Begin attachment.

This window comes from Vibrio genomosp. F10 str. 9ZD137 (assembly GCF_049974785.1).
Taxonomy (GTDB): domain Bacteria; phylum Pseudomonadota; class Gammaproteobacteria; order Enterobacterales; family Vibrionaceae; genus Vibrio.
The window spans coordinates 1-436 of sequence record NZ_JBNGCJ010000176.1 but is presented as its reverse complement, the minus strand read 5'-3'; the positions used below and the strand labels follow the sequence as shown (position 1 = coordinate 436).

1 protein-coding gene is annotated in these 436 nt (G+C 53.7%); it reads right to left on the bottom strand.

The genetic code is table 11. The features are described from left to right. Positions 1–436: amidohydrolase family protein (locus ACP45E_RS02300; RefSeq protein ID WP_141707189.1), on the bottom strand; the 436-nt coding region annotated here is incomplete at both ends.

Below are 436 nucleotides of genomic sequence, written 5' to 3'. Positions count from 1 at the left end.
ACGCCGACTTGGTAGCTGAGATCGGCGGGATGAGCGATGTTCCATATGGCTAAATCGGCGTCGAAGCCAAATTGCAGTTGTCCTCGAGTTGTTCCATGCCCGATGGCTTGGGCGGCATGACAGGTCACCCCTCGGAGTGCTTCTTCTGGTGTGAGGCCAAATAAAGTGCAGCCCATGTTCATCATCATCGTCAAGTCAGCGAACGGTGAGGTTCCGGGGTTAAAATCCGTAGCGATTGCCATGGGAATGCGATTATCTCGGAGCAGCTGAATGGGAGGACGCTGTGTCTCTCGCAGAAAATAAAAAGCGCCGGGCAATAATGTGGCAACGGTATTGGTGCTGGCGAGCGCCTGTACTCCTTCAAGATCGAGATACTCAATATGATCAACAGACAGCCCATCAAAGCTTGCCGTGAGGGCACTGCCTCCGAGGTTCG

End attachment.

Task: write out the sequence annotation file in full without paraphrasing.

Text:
This window comes from Vibrio genomosp. F10 str. 9ZD137 (assembly GCF_049974785.1).
Taxonomy (GTDB): domain Bacteria; phylum Pseudomonadota; class Gammaproteobacteria; order Enterobacterales; family Vibrionaceae; genus Vibrio.
The window spans coordinates 1-436 of sequence record NZ_JBNGCJ010000176.1 but is presented as its reverse complement, the minus strand read 5'-3'; the positions used below and the strand labels follow the sequence as shown (position 1 = coordinate 436).

1 protein-coding gene is annotated in these 436 nt (G+C 53.7%); it reads right to left on the bottom strand.

The genetic code is table 11. The features are described from left to right. Positions 1–436: amidohydrolase family protein (locus ACP45E_RS02300; RefSeq protein ID WP_141707189.1), on the bottom strand; the 436-nt coding region annotated here is incomplete at both ends.

Below are 436 nucleotides of genomic sequence, written 5' to 3'. Positions count from 1 at the left end.
ACGCCGACTTGGTAGCTGAGATCGGCGGGATGAGCGATGTTCCATATGGCTAAATCGGCGTCGAAGCCAAATTGCAGTTGTCCTCGAGTTGTTCCATGCCCGATGGCTTGGGCGGCATGACAGGTCACCCCTCGGAGTGCTTCTTCTGGTGTGAGGCCAAATAAAGTGCAGCCCATGTTCATCATCATCGTCAAGTCAGCGAACGGTGAGGTTCCGGGGTTAAAATCCGTAGCGATTGCCATGGGAATGCGATTATCTCGGAGCAGCTGAATGGGAGGACGCTGTGTCTCTCGCAGAAAATAAAAAGCGCCGGGCAATAATGTGGCAACGGTATTGGTGCTGGCGAGCGCCTGTACTCCTTCAAGATCGAGATACTCAATATGATCAACAGACAGCCCATCAAAGCTTGCCGTGAGGGCACTGCCTCCGAGGTTCG